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How Has Construction Been Affected by Technology Innovation in the Last 10 Years?

New England Real Estate Journal, November 2012

Timberline was featured on the cover and in the Spotlight ABX 2012 section of the New England Real Estate Journal with November's "Question of the Month": how has construction been affected by technology innovation in the last 10 years...

Canton, MA - In 2002, George W. Bush was President, Utah hosted the Winter Olympics, gas was $1.45/gallon, and Blockbuster was a $5.5 billion company. It was the first full-year of Apple’s iPod, global internet users totaled 569 million, cell phones didn’t have digital dial-pads, and you may have texted your vote while American Idol’s first season filled your large “tube” or projection television.

Over the last 10-years telecommunications has changed; Cingular joined AT&T (2006), Sprint bought Nextel (2011), and now T-Mobile and MetroPCS will merge. Devices began going far beyond just “pushing voice” and the phrase “there’s an app for that” was coined with Apple’s first iPhone (2007), followed by Android phones (2008) and iPads (2010).

Telecommunications and technology development has significantly affected the evolution of commerce and real estate. The internet now has 2.27 billion users, 900 million on Facebook since 2004 following LinkedIn (2003), which led to You- Tube (2005) and Twitter (2006). The real-time data social media craze altered business marketing and reputation management.

The 2008 economic downturn also drastically affected businesses and employment. Budget-conscious consumers sparked deal-site trends, led by Groupon (2008), electronically distributing daily discounts to consumers from businesses. Likewise, a heavily driven lowest-bid development industry ignited.

In January 2002, Steven Kelly invested in a small telecommunications company. Despite the economic downturn Timberline Construction Corp. is now a valuable General Contractorestablished in ten sectors, whilemaintaining high-regard in wireless construction.

Wireless carrier competition has been fierce regarding devices, network-speed, and service-reach. Fast-complex data demands require constant updates and construction. DAS (Distributed Antenna System) installations have been necessary to eliminate interruption inside structures that tend to be high-traffic areas, such as the Central Artery Tunnel where Timberline installed a multi-carrier system.

All this data also requires storage advancements, making data center construction a critical industry sector. Timberline just completed The Forsyth Institute data center renovation and has worked with Verizon Wireless and Access Northeast to respond to evolving data center needs.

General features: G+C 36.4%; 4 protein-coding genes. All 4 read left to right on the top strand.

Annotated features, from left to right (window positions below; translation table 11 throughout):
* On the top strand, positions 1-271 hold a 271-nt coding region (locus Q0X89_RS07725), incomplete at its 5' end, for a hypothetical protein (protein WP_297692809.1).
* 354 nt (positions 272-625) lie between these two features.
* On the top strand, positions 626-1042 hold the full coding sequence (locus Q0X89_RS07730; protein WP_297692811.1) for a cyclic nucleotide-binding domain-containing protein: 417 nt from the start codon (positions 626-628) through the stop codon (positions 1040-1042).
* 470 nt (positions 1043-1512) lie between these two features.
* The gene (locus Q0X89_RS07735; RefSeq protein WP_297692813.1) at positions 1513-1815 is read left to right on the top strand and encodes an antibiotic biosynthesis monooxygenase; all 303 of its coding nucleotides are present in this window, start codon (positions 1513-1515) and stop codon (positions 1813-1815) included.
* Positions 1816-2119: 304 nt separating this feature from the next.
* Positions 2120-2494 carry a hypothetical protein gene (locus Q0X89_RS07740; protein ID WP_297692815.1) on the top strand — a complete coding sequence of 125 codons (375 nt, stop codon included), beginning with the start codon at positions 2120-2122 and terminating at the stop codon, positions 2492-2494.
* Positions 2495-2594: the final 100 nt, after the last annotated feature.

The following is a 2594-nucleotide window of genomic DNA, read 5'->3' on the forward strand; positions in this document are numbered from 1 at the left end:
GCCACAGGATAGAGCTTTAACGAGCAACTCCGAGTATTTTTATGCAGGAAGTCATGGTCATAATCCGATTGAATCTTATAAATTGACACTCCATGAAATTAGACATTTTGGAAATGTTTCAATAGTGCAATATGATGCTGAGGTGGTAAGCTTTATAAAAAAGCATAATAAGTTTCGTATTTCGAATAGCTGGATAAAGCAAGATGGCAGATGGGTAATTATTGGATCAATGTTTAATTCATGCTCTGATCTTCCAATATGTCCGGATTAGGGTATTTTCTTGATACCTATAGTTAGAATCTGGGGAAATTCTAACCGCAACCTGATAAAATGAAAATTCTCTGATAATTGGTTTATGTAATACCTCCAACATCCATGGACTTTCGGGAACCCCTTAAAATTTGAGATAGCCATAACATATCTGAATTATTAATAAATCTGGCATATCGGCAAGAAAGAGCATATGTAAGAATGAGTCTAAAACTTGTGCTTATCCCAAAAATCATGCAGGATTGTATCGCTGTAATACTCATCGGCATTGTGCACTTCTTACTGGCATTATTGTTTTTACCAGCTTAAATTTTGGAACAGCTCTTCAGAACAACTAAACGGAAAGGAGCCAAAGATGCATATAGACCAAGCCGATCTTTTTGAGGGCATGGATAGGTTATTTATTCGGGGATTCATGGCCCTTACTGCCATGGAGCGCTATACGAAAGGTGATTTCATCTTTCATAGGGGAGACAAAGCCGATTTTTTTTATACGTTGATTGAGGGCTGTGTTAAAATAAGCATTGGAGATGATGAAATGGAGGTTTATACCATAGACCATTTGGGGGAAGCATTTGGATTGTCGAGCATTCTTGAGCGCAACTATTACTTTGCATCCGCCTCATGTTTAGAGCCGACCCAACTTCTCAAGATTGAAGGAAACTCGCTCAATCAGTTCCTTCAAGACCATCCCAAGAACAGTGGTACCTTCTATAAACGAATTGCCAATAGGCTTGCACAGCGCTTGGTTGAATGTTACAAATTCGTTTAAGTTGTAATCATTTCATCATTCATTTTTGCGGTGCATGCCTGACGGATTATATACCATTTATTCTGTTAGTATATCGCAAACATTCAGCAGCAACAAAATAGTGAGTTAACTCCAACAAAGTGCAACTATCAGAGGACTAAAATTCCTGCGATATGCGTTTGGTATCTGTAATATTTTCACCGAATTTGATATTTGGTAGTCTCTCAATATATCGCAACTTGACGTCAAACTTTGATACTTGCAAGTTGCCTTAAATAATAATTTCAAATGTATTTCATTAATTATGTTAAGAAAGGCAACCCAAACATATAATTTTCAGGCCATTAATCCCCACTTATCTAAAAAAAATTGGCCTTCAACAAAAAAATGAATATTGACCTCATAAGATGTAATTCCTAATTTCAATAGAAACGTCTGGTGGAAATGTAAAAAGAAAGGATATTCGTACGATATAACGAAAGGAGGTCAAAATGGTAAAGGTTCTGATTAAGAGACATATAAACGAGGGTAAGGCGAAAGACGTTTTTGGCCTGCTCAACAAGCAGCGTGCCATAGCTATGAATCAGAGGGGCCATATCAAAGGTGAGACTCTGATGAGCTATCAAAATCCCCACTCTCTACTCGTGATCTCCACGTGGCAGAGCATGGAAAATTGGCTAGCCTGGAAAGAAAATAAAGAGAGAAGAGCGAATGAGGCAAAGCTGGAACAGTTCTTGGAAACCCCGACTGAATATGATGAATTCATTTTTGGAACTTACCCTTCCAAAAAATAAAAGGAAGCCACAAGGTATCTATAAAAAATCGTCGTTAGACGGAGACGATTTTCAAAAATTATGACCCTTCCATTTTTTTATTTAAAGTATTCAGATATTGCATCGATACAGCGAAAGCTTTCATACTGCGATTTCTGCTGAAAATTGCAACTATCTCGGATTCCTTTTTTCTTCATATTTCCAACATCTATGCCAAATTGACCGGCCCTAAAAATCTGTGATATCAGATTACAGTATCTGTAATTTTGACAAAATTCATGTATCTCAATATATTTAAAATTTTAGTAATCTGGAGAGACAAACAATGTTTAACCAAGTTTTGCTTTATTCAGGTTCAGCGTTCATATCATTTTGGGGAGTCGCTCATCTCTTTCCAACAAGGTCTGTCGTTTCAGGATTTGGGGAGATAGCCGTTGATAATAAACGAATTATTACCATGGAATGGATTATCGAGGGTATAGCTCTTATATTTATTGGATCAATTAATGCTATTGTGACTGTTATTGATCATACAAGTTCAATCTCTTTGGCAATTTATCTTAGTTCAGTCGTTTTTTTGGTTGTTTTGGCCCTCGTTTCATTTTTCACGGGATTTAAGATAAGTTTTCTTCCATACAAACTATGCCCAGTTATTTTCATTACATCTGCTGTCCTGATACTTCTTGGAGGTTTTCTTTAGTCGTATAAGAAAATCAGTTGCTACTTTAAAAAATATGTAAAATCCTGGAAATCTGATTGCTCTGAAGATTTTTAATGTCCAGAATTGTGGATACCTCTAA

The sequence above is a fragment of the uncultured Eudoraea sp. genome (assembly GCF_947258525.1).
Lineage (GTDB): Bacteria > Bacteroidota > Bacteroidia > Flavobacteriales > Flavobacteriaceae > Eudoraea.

More compact technology, such as equipment and appliances, enables more spatial flexibility in construction planning for current trends, anticipated needs, and the unpredictable technological future. A globally competitive e-commerce shifted tangible in-store product demands; like the digital conversion of books, movies and music for purchase at websites like iTunes (2003).

Due to e-commerce offerings, warehouses are alternatives to storefront space and many stores are shrinking leased footprints to save money or develop additional locations to service demands for immediate convenience. Commercial property owners are subdividing spaces, like Connecticut’s 23,000 s/f former Sears Timberline converted into the three-tenant Hamden Center.

How the past 10-years have redefined: space, size, geographical reach, convenience, ease-of-use, speed, and energy drives construction demands. Innovations allow faster production, as well as electronic communication and document sharing, creating expectations for even faster responses and more to be done in less time cheaper. Naturally, design-build construction is often an attractive option.

Staying current is mission critical for healthcare and academic institutions; Timberline recently completed multiple UMass Memorial Medical Center projects. Consumers also expect fitness facilities to offer the latest machines and amenities; this year Timberline built a high-end 45,000 s/f LA Fitness in Stoughton.

Timberline clients’ and design team partners’ responses to sustainability concerns have included wind-power considerations and solar panel installations, from Maine mountain tops powering radio towers to the roofs of regional supermarkets. Timberline has also completed projects to LEED standards including Starbucks locations and a New York gold-certified Hannaford Supermarket.

Although each began more than 10-years ago, LEED Certification and Building Information Modeling (BIM) were more developed and publicized the last 10-years. Yet these programs still need to become more time and cost efficient to rationalize investments for less complex projects.

Increased sustainable efforts are a result of environmental, cost, and “Global Warming” concerns. Many believe the frequency of recent “super- storms” Katrina, Irene and Sandy are evidence of climate changes. Following such storms, Timberline’s 24-hour emergency response telecom teams work around the clock to resolve damages and restore service.

The next 10-years will bring political change, more dependency on even faster multi-functional compact technology, and a heightened focus on energy innovations. As the first of 78 million baby-boomers (born 1946-1964) reach social-security retirement this year, increasing demand for updated senior facilities is forecasted, especially those offering assisted-living healthcare.

In a rapidly evolving industry, Timberline’s success is a reflection of staying humble, growing smart, increasing versatility, and recruiting talented people; while investing in technology, training, and marketing communications.

See PDF version: NEREJ November 2012


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